If you have read the latest forecast for the 2010 Atlantic Basin hurricane season by renowned Colorado State University scientist William Gray then you may be feeling quite nervous this time of year. And understandably so. With the forecast now calling for 18 named storms, 10 hurricanes and 5 major hurricanes this could easily be a record-breaking season.
However, an active hurricane season need not be all bad news from an investment perspective. If you have gone to great lengths to prepare your emergency supplies, hurricane shelter and continuity plans and are still feeling excited about the season you may just want to participate in it….financially that is. After all, as the old saying goes, “if you can’t beat them, join them”. By this I mean regard them as a natural fact of life and consider how you can amend your investment and risk management plans to account for them.
Leave it to the financial industry to find a way to profit from anything – even seemingly morbid events such as natural disasters. With the advent and development of weather-based derivative products investors can do just that. (Trading in these products is not recommended for novice investors though.)
The weather derivatives market has vastly expanded since the 1990s and exchange-traded instruments have grown in popularity amongst speculators and hedgers. The breadth of market participants has grown too as more and more professionals and businesses in industries such as tourism, energy, construction, agriculture, transportation and retail now actively use weather derivatives.
A fairly new type of weather derivative that is gaining acceptance is the hurricane derivative, which allows users to protect against the risk of individual hurricanes or even an entire hurricane season. The Chicago Mercantile Exchange’s CME Hurricane Index (otherwise known as the CHI Index) is a popular underlying index for both futures and option contracts. The data that feeds the index calculation is provided by the National Hurricane Center and incorporates wind speed as well as radius to measure the destructive potential of hurricanes. See Table 1.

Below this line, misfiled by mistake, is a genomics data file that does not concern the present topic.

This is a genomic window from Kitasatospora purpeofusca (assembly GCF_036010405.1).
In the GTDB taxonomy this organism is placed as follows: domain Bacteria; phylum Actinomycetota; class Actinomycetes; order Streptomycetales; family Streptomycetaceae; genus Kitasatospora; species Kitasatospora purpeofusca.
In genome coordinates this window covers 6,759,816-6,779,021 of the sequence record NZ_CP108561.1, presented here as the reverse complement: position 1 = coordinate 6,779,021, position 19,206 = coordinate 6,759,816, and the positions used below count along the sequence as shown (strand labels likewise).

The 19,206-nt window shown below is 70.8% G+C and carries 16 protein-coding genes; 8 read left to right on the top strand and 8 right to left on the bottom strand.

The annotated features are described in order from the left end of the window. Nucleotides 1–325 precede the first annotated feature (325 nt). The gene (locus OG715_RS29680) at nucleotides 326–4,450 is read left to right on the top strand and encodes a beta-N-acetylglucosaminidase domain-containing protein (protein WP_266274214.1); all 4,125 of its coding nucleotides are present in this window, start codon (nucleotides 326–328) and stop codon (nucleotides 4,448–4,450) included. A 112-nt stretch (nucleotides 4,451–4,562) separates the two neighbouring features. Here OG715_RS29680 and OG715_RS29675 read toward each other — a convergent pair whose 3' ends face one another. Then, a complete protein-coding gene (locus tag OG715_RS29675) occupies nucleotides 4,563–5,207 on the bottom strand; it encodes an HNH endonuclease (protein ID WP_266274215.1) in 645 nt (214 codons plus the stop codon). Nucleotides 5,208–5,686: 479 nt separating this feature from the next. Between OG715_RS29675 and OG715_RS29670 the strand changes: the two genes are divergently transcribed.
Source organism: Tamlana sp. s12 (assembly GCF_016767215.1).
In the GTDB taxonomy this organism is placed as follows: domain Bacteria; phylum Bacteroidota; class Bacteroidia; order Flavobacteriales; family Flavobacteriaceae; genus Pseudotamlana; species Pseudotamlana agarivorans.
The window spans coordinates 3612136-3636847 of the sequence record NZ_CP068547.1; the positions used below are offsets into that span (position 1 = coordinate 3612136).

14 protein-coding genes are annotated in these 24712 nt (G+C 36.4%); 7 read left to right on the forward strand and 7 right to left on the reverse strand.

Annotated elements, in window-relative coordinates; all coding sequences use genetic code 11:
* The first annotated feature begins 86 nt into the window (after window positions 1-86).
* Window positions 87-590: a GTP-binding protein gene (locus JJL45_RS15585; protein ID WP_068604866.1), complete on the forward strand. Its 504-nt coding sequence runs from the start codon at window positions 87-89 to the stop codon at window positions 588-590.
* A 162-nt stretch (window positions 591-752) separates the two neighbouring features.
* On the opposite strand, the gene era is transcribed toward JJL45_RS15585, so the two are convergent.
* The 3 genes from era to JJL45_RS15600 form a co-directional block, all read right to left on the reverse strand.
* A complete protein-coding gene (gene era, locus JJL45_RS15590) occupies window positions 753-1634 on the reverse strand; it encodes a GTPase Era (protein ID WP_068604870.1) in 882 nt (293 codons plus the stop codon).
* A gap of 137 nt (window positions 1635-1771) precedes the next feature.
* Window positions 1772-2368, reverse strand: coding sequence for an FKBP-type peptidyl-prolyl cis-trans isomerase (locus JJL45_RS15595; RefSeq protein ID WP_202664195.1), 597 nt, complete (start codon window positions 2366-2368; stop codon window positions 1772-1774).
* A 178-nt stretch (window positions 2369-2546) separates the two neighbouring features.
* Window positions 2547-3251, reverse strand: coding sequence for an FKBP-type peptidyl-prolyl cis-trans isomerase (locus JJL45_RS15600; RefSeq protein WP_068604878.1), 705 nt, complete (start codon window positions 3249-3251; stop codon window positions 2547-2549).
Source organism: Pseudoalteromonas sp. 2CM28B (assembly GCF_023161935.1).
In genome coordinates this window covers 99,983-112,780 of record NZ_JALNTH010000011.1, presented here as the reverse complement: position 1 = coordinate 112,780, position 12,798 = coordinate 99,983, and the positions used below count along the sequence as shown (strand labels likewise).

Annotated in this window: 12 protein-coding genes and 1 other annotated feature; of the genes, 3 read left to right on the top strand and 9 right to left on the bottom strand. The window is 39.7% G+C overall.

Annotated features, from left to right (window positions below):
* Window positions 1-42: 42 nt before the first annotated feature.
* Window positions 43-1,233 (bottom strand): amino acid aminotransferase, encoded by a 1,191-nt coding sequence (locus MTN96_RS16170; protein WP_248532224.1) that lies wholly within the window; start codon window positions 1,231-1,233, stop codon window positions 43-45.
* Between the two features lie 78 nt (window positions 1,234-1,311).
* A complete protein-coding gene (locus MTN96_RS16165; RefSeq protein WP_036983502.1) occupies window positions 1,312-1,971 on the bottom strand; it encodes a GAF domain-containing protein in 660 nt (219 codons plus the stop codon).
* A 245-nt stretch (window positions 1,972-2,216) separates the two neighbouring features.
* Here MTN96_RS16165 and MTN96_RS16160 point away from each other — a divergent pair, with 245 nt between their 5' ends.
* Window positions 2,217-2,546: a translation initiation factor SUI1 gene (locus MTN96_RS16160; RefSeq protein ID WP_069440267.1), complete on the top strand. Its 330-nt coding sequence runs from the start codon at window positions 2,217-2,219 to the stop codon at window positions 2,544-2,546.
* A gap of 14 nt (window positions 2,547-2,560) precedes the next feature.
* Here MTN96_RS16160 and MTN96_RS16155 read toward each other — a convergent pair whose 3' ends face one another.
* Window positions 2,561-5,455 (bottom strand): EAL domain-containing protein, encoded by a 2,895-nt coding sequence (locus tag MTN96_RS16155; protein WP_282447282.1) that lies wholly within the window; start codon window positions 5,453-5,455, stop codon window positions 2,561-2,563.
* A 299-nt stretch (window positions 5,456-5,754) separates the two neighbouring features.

Typically, hedge funds are the primary sellers of these contracts and make payout to the contract buyer if a particular event is triggered – i.e. when a hurricane makes landfall on the US mainland and a certain CHI Index level is reached. In exchange for taking on the risk, hedge funds are paid a premium by the buyer. In a nutshell, hurricane derivatives are the capital markets answer to some of the problems associated with hurricane protection offered in traditional insurance markets such as payout delays, lack of coverage or cost of coverage.
Although there are no contracts that are based on Cayman specifically there are several in geographic locations nearby like Florida and states all along the Gulf Coast.
Well, if you think the above sounds a bit complex for your investment portfolio you are not alone. It will be some time before hurricane derivatives become available through mainstream brokers.
In the meantime, if you still want to place your bets on an active hurricane season by using more conventional financial products then consider an investment in a commodity ETF (Exchange-Traded Fund) that tracks the performance of the price of natural gas or oil. The Gulf is home to about 30 per cent of US oil and 12 per cent of natural gas production and a major hurricane could significantly disrupt supply (and BP’s cleanup efforts too) and lead to an increase in the price of natural gas and oil.
ETFs are somewhat similar in structure to a mutual fund but they trade like listed stocks, and in this case, would allow you to gain exposure to supply-sensitive commodities without having to learn how to purchase futures and/or other derivate products.
Two specific ETFs to consider for this purpose are United States Natural Gas Fund LP (Bloomberg ticker: UNG) and United States Oil Fund LP (Bloomberg ticker: USO). Both of these commodity ETFs are easy to trade and are very well-correlated with price movements in their respective underlying commodities. See Graphs 1 & 2 for YTD price history.
I’ll end by saying that if you have yet to dust off your hurricane preparedness plan then you have more important things to worry about!
The views expressed above are not necessarily those of Butterfield Bank (Cayman) Limited. Financial statistics sourced from Bloomberg. Hurricane forecasts sourced from Colorado State University: http://tropical.atmos.colostate.edu/forecasts/